The last strip, "Captain Smith", is drawn in a competent 1940s semi-realistic style...except for the main character, who is Dick Tracy under another name. Though the episode has a beginning and an end, it doesn't seem like an unsold daily. "K. Lentz" means nothing to me. IMDB didn't have any Lentzes that made sense, and the name was too vague to make a meaningful Google search. The lettering on this strip is the most professional of the bunch; it has almost a Ben Oda look to it.
And now page two:
"Uncle George" by 'Max Morgan' (surely a fake name) could be from almost any time. My guess is 1950s. The art isn't exactly bad, but it ain't great either.
"A Day at the Fair" by 'Todd' is completely unlike any other strip in this potpourri. Whoever this guy is (the signature 'Michael Kent' sounds unlikely), he must have trained as a 1930s animator. Both character design and drawing style point that way. It's a damned nice job, too.
Look who's here! "Toby" is by none other than animator extraordinaire T. Hee (real name Alex Campbell). He signed his own name and got a byline. Among his many employers was UPA (early 1950s). Given the style of "Our Street", could there be a UPA connection to this paper? Or am I grasping at straws?
"Marty" by 'Herb Klynn' appears to have been drawn by a cartoony artist drawing straighter than usual. Something about it says late-1940s to me (could it be Marty's resemblance to the Bardahl man?).
"Snips and Runty" seems to be the top row of a real (unsold) Sunday page, although the signature is probably phony. Unlike most of the strips here, the lettering appears to be professional.
"The Rovers" intrigues me. Based on both the cartooning style and the heroine's dress and hair, I'd swear this was an unsold strip from the late 20s or very early 1930s. Its pacing suggests it's part of a longer story, and its subject brings to mind all those "Joe Palooka"-style strips. Google drew a blank on 'Leo Courey'.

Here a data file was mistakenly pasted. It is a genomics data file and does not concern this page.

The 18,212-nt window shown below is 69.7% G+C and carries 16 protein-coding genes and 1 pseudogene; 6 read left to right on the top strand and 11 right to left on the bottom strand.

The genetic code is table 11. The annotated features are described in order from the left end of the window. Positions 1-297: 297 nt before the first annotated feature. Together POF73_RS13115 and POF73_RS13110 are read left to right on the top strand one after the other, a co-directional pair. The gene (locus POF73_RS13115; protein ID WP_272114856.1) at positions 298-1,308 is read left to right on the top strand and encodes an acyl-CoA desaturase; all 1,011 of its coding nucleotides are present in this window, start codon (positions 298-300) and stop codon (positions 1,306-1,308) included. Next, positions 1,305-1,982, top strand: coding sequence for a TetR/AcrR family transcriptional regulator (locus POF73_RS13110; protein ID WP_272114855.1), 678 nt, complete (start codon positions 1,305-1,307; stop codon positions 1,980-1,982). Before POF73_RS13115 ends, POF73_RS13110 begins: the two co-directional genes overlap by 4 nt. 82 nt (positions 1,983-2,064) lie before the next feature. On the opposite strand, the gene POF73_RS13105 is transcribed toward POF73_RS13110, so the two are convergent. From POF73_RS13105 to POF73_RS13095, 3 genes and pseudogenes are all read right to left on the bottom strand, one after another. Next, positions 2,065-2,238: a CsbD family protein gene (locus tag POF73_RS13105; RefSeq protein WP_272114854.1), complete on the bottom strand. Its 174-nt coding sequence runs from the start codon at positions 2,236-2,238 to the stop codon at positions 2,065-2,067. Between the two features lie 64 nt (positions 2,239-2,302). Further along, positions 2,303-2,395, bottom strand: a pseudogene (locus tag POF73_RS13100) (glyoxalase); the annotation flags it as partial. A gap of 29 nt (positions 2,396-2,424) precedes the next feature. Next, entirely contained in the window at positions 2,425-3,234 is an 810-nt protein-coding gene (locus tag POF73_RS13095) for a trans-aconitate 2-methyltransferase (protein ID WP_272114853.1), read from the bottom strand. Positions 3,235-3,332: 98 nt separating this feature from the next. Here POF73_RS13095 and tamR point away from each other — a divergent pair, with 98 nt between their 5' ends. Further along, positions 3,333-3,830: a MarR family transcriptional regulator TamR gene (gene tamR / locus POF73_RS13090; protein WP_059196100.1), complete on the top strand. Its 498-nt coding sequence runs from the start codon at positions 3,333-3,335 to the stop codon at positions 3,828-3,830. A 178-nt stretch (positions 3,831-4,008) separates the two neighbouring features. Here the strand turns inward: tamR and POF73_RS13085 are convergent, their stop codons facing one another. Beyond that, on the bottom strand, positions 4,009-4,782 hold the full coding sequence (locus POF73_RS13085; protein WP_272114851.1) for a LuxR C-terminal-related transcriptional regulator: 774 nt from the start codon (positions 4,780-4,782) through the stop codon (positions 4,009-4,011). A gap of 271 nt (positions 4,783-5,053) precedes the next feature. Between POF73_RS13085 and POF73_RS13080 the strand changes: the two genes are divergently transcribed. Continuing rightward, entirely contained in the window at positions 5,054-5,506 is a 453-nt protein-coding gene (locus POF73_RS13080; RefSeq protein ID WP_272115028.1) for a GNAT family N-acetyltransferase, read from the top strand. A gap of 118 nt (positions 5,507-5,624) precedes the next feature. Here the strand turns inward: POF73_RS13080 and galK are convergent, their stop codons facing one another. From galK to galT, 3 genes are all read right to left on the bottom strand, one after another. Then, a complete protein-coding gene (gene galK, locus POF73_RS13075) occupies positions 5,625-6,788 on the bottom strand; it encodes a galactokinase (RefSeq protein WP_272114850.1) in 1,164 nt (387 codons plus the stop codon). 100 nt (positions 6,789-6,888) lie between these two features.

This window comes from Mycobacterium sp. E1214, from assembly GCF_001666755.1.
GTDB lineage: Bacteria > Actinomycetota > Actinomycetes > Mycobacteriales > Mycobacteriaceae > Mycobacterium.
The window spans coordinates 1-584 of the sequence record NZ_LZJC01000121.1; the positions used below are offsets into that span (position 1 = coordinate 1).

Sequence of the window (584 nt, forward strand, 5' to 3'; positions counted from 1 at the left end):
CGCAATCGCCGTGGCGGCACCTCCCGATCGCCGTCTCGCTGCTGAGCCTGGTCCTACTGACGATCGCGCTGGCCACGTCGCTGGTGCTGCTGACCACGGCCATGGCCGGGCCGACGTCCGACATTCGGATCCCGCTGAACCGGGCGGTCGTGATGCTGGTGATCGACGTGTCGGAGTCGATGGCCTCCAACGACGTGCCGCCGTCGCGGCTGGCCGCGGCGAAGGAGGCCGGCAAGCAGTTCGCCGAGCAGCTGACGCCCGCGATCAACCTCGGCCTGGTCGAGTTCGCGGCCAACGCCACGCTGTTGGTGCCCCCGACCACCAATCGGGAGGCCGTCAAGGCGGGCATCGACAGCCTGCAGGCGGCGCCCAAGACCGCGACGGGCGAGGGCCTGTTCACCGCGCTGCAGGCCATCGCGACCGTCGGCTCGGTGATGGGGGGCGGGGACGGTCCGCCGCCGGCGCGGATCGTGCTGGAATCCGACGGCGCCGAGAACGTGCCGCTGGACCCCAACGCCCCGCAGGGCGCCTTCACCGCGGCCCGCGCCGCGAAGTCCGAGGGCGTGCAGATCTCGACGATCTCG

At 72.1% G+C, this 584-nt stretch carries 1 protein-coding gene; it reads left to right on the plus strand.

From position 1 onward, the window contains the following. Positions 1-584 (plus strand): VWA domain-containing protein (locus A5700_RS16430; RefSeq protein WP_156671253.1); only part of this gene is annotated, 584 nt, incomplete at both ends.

Page three has a couple of features I know something about:
"Gerry" is likely the work of Gerry Woolery of Playhouse Pictures, the animation studio which contracted with the Steele team to supply art for the show. It was probably done on the spot to fill the hole to the left of "Sylvia Trace."
"Sylvia Trace" is, of course, two retouched "Dallas" dailies over which I lettered new dialogue. This was from my latter days on the project, when the late Thomas Warkentin was brought on as inker. You don't need a very keen eye to recognize J. R., Pam, Bobby, and Miss Ellie under those mustaches and glasses. Gerry agreed to my leaving Thomas' and my names on the strip, since Playhouse Pictures got screen credit for the Steele art, not me.
"The Blaster" is the fake Sunday I drew. Of course I signed it 'Raymond Kelly', but using my own signature style. Some friends who saw the episode thought I'd actually signed my own name to the art.
"Dinky" seems to be signed 'Ade'. It appears to be newer than most of these strips. It has that light, casual style that started in the 60s and continues to this day.
The fourth page of the mockup merely repeats the strips on page two. Now listen up, art spotters and strip historians. Who drew these strips? When? Why? Has anyone out there seen this comic section in other TV shows or movies? Get to work! And thanks.